70 x 7 YEARS! ???
Almost all literature written concerning the Daniel 9:24-27 prophecy views
the prophecy as a period of 70 groups of 7 years, ie 490 years.
Question - Have the scholars seen what they wanted to see?
Looking at the Daniel 9:24-27 prophecy, what is it highlighting?
- A span of 70 time periods allowed for repentance.
- A span of 69 time periods (included within the
70 time periods) for the development of a city
identified as Jerusalem.
- An 'anointed' cut-off prior to the impending
destruction of the city.
(Initial portion of verse 26).
- An anointed ruler (prince) sent to destroy the city.
(Verse 25 and latter portions of verses 26 & 27).
- The destruction of the city for non-repentance.
Thereby ceasing its sacrifice and offering.
What is the Daniel 9:24-27 prophecy really about?
Well it is NOT really about Jesus Christ!
It is actually about: 'The building and destruction of a city'!
*** A city to be destroyed upon the expiry of the 70 weeks! ***
Will the city be destroyed in the future?
Some say 'YES'. Some say 'NO'.
A) Those that say 'YES', try to stretch the prophecy to the future.
Most commentators add a 2,000 year time gap between the 69th
and 70th periods.
(Or, between the end of 69.5 weeks and the start of the final
Is such a 2,000 year time extension implied in the prophecy? NO!
The 2,000 year extension theory is merely an attempt to
strengthen a weak theory!
B) Those that say 'NO', commonly terminate the 70 weeks with the
stoning of Stephen and the going forth of the gospel to non-Jews.
Those with this view try to teach that a 3.5 year period
existed between the death of Jesus Christ and the going
forth of the gospel to non-Jews.
(What is missing? The biblical proof. No separate chronological
proof is given to support the reality of such a 3.5 year period.)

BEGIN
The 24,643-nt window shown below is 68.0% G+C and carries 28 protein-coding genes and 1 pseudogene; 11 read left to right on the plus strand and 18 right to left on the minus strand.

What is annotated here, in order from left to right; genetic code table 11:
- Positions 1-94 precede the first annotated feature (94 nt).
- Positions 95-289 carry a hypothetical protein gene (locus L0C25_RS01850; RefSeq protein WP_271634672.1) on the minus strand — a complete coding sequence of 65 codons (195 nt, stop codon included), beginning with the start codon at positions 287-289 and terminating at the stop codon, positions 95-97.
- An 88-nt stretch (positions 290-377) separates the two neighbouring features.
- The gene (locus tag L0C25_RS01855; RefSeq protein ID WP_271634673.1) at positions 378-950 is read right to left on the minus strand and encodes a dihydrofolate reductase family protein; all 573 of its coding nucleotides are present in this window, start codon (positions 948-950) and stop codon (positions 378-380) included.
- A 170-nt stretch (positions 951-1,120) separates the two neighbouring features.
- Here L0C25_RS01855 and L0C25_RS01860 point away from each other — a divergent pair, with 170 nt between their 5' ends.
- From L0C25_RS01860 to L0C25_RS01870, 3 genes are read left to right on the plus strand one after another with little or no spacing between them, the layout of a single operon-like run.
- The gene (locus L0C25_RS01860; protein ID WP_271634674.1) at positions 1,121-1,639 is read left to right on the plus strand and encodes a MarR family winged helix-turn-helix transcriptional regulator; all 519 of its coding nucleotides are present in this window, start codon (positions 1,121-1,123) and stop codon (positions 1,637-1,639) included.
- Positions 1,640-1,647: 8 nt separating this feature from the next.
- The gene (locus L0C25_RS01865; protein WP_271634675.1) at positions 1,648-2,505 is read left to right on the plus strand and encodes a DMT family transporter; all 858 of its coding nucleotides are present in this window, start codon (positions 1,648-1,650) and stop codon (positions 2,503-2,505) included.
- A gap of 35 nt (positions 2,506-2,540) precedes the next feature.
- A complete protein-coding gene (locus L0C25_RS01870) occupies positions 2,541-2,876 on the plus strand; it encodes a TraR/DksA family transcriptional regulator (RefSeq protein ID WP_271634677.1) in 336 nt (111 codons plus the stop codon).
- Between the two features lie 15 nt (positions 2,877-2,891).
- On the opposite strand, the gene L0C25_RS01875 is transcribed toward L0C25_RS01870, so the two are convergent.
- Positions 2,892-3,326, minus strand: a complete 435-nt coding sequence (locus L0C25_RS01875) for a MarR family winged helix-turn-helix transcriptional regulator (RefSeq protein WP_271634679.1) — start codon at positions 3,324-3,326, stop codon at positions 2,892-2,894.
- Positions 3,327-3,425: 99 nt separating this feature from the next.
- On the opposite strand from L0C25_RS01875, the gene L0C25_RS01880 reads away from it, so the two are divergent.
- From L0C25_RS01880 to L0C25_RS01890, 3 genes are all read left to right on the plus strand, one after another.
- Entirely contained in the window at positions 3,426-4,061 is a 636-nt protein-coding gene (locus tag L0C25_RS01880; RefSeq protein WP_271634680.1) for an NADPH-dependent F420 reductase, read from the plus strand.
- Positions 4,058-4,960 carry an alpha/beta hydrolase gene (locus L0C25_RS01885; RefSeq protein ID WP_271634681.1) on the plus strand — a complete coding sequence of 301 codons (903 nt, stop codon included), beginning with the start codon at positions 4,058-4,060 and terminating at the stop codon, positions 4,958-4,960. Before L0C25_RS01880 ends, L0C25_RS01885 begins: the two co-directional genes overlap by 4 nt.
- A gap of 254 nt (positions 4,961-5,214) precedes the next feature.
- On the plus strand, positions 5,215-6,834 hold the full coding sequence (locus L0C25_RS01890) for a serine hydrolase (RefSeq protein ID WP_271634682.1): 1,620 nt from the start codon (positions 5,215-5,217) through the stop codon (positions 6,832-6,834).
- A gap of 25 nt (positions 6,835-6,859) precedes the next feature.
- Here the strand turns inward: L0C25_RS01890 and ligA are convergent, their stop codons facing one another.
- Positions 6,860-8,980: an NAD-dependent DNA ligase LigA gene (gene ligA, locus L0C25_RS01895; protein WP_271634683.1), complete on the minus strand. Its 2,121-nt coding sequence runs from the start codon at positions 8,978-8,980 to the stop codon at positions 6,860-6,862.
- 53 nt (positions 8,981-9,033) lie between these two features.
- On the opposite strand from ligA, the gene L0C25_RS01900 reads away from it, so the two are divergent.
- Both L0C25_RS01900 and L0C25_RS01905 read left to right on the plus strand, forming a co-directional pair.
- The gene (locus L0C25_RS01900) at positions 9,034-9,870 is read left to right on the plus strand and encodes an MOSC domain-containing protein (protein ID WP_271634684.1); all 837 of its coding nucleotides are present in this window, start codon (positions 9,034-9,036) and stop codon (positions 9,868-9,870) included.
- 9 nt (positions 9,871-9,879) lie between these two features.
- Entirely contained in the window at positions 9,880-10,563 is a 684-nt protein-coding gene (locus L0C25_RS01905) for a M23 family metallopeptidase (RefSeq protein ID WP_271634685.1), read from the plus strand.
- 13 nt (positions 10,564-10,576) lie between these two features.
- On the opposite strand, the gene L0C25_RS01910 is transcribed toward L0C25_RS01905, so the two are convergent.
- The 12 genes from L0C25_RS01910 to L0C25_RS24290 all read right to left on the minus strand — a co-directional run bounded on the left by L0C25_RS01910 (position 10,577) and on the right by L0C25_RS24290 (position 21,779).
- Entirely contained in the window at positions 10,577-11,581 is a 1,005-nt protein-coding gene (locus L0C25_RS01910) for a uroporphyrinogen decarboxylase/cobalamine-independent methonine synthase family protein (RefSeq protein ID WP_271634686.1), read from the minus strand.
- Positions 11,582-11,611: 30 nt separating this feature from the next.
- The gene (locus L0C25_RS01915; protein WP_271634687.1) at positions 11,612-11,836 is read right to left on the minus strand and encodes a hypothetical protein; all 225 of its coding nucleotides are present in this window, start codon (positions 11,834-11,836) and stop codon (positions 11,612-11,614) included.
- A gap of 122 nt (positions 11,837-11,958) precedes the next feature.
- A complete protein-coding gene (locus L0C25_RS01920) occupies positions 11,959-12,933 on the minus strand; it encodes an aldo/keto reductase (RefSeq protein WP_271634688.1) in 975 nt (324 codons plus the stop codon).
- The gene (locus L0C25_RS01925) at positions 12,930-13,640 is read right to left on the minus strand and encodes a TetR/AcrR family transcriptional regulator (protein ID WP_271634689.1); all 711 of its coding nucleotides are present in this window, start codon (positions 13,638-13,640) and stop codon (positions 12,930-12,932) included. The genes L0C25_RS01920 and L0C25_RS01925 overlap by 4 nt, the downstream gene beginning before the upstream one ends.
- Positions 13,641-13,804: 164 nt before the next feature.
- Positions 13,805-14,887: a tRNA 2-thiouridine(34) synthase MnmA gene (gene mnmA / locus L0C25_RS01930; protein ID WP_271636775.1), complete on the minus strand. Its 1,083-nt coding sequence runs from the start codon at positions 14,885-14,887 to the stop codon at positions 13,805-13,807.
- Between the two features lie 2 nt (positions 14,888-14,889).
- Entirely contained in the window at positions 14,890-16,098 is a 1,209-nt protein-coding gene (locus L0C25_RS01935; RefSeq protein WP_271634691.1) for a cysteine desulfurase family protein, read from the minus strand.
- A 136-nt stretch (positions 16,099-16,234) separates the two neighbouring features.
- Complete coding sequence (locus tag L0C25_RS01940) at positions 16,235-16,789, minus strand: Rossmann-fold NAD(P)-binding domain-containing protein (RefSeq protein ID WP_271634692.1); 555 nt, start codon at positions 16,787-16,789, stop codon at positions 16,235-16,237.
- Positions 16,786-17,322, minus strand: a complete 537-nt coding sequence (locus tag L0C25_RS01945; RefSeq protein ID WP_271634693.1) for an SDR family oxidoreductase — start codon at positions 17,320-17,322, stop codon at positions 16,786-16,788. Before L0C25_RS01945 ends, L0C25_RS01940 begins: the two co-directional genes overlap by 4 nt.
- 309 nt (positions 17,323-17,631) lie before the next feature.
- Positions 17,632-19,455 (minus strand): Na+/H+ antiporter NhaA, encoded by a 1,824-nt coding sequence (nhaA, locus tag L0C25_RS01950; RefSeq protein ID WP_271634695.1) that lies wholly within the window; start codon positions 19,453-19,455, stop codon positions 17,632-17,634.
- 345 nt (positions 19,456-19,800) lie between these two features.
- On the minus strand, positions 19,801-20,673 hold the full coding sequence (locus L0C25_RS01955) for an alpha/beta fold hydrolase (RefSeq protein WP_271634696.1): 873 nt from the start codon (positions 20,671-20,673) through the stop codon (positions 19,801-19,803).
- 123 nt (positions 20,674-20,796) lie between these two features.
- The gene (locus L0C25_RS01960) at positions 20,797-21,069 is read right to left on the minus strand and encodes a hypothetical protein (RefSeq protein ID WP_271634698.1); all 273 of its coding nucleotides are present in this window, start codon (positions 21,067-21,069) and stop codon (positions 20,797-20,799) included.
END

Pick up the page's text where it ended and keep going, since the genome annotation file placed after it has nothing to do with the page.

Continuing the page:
This perspective tends to ignore the end-time relevance of the
And in keeping with this outlook - that Jerusalem is not judged
in the end-time - some try to place all other 'fall of Jerusalem'
prophetic references into the past also.
Jerusalem was destroyed in 70 AD, did this fulfil the prophecy?
Jerusalem was destroyed by the Romans, but scholars do not end the 490
years at 70 AD. Why? 490 years is not enough time to reach to 70 AD!
Did prior destructions fulfil this Daniel chapter nine prophecy?
Scripture implies a prior destruction. In the time of Jesus Christ,
when the Pharisees mentioned the temple, they said it was 46 years old.
Refer John 2:20.
Although Jewish theologians may prefer such a solution, it does not
appeal to Christian commentators.
What about the starting point of the 70 time periods?
Few scholars opt for when Cyrus issued the decree to release the Jews.
The time when the Jews returned to Judah and began to rebuild Jerusalem.
(Refer Ezra 1:2-4.) At this time 42,360 (Ezra 2:64) of the congregation
left Babylon. Although by far the most obvious starting point, few
scholars choose it. Why? Because they accept commonly used archaeological
dating and as a result they can not bridge the gap between Cyrus and the
arrival of Christ.
Are scholars playing the game of picking a biblical event which will agree
with commonly 'accepted' dating?
What about the division of the 69 time periods into two portions -
a span of 7 periods followed by 62 periods.
Surely this must be important!
Relatively little exhaustive discussion is encountered detailing what
happened upon the expiry of the 7 weeks time period. Views may make
references to various events, eg completion of the building of Jerusalem.
However, no biblical proof is ever presented to prove the accuracy of
What about the appearance of Jesus Christ?
NB: Many translations incorrectly render the Hebrew word for 'anointed'
In verse 26 there is 'an anointed one' cut off (presumably from the city)
and in this verse there is also mentioned a 'ruler', who destroys the
city. Two different functions, two different entities!
Verse 26, 'Anointed shall be cut off, but not for Himself'. Sounds like
Jesus Christ, but is it?
- For those who favour a future destruction of a rebuilt Jerusalem
this 'person' could be referring to an end time witness (one
announcing the final warning). Not Jesus Christ!
- For those who consider the 70 weeks ended in the early New Testament
era, who make Jesus Christ this anointed, these find themselves out
of step with the timing of the fall of the literal city of Jerusalem.
What about support and duplication of message?
If the prophetic periods, 1) 490 years (70 weeks),
2) 483 years (69 weeks), and
3) 434 years (62 weeks)
were indeed correct, why are these periods not referenced elsewhere?
(Should they not be referenced in other prophecies.)
Has God concealed another explanation?